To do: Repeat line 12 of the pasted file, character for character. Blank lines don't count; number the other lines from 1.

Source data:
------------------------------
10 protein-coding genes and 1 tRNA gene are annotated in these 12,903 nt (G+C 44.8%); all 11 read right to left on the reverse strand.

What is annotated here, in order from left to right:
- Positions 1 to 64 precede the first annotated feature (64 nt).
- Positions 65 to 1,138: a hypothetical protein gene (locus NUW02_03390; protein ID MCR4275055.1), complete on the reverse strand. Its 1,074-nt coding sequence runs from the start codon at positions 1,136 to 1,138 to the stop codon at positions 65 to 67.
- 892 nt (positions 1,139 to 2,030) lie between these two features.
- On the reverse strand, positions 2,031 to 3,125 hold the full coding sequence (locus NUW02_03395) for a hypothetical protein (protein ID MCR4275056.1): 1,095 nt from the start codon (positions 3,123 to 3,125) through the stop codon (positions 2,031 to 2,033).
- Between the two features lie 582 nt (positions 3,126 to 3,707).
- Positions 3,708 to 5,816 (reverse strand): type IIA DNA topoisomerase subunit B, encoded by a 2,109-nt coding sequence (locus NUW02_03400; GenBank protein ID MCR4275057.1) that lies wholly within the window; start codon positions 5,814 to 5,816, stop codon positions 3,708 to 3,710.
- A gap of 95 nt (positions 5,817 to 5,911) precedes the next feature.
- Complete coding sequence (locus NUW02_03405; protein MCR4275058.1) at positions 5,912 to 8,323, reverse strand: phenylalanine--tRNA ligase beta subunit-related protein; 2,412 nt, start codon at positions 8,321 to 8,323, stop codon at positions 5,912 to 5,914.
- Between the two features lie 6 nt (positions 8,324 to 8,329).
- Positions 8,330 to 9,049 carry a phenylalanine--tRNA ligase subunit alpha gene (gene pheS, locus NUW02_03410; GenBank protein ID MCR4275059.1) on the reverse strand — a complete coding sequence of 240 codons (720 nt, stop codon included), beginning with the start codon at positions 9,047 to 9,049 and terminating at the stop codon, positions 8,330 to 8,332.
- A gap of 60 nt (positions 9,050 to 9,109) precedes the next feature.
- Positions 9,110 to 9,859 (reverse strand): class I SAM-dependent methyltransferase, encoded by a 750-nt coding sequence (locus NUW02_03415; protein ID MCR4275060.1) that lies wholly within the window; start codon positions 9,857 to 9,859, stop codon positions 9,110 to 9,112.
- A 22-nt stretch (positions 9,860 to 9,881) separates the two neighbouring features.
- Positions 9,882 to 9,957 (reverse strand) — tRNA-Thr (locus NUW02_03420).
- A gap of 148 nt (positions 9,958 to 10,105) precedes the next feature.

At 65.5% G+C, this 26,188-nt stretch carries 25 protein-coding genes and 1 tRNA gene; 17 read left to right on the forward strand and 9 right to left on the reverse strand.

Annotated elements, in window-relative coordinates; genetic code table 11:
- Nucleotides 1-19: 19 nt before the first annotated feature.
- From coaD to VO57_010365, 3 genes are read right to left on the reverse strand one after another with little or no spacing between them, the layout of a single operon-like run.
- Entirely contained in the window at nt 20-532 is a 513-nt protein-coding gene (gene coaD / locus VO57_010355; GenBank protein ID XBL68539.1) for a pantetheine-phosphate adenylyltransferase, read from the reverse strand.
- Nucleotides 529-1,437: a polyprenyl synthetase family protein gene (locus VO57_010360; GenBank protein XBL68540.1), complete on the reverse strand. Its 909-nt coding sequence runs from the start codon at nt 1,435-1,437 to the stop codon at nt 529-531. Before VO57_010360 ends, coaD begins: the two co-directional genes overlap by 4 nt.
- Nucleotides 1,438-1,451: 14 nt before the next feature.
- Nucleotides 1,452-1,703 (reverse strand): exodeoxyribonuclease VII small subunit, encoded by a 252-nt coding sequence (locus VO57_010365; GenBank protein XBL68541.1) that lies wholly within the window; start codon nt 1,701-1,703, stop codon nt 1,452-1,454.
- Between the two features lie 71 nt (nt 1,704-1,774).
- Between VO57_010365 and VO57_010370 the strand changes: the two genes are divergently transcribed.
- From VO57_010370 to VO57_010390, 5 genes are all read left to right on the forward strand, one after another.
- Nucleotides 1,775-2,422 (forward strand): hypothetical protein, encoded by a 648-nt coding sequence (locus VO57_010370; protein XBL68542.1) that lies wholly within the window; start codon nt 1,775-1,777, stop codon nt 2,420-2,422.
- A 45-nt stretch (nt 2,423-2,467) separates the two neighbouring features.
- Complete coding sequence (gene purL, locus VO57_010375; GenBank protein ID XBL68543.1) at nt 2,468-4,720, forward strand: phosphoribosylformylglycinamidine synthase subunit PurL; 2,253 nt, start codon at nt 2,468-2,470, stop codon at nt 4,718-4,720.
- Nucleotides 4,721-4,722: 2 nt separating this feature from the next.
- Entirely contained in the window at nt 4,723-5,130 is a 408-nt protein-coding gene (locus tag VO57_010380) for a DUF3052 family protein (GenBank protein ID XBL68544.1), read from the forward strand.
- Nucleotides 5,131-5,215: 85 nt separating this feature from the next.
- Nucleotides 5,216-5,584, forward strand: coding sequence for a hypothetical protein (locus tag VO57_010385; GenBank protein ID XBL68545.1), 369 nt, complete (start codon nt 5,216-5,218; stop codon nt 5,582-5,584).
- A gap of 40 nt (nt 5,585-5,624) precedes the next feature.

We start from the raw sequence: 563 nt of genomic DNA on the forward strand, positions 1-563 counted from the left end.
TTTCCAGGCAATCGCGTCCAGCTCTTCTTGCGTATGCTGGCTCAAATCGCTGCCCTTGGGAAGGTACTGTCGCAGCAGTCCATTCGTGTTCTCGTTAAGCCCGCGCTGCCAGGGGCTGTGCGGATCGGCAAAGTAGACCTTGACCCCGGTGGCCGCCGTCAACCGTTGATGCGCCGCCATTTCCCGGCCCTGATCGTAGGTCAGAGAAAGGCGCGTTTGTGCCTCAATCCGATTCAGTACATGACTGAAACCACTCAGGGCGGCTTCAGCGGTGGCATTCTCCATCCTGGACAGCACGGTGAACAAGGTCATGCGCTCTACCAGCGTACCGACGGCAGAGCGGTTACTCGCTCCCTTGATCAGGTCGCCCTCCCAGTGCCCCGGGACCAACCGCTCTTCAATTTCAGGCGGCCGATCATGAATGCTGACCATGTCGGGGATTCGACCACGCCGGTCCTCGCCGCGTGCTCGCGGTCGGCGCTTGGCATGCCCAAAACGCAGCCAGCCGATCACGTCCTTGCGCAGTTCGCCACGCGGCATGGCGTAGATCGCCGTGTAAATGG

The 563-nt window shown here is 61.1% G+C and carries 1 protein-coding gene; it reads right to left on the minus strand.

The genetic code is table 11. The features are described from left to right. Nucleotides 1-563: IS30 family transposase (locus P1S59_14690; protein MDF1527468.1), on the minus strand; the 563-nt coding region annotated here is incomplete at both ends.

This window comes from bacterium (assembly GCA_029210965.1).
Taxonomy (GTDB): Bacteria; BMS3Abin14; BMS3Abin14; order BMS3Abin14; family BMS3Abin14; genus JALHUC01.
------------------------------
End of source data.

- Positions 8,330 to 9,049 carry a phenylalanine--tRNA ligase subunit alpha gene (gene pheS, locus NUW02_03410; GenBank protein ID MCR4275059.1) on the reverse strand — a complete coding sequence of 240 codons (720 nt, stop codon included), beginning with the start codon at positions 9,047 to 9,049 and terminating at the stop codon, positions 8,330 to 8,332.